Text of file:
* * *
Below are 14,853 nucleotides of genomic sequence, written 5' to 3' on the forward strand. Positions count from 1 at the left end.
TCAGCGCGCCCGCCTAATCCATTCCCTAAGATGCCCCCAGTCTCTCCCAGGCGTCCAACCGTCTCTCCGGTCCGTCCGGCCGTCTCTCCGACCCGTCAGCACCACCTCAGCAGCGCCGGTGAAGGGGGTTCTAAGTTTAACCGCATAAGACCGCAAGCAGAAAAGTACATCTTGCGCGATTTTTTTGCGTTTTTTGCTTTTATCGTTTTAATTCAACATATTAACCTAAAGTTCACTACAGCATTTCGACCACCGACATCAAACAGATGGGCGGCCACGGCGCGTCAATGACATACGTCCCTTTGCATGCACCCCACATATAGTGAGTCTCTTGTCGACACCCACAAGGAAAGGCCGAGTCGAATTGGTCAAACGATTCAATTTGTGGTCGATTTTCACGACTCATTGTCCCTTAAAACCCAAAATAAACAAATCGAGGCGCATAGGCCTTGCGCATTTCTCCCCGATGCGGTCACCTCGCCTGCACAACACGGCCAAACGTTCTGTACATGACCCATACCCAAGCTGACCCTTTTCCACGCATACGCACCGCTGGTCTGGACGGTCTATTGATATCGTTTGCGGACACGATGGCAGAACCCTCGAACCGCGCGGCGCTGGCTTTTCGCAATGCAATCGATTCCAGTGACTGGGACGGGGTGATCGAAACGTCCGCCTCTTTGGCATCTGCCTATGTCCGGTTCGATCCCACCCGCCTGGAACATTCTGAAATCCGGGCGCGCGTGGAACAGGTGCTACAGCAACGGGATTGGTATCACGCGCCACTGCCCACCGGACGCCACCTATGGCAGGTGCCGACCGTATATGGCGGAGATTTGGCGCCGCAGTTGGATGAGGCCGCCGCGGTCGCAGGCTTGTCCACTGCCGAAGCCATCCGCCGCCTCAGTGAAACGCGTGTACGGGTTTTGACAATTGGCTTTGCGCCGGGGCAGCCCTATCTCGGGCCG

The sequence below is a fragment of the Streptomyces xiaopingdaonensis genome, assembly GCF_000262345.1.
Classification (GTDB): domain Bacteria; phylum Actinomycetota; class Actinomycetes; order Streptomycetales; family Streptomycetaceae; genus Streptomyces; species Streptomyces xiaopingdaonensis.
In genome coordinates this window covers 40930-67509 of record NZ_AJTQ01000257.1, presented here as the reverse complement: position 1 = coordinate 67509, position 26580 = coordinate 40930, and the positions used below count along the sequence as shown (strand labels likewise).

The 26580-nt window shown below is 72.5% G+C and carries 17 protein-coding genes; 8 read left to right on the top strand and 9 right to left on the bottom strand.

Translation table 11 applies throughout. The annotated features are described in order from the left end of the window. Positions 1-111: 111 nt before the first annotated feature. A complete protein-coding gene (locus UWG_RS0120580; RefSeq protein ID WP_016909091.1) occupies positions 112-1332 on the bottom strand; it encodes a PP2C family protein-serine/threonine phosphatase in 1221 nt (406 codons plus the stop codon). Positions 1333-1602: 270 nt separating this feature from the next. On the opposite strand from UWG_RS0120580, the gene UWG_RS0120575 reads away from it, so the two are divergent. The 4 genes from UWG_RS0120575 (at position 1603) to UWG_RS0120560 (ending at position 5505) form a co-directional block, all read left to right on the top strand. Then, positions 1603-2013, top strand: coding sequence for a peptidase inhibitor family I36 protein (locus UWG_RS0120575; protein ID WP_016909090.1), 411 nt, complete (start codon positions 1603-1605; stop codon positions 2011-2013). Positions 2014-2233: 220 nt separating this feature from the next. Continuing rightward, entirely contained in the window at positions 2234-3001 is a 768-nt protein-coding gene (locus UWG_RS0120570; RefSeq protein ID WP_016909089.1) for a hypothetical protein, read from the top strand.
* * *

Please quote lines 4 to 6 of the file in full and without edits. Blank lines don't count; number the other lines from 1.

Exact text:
Classification (GTDB): domain Bacteria; phylum Actinomycetota; class Actinomycetes; order Streptomycetales; family Streptomycetaceae; genus Streptomyces; species Streptomyces xiaopingdaonensis.
In genome coordinates this window covers 40930-67509 of record NZ_AJTQ01000257.1, presented here as the reverse complement: position 1 = coordinate 67509, position 26580 = coordinate 40930, and the positions used below count along the sequence as shown (strand labels likewise).

The 26580-nt window shown below is 72.5% G+C and carries 17 protein-coding genes; 8 read left to right on the top strand and 9 right to left on the bottom strand.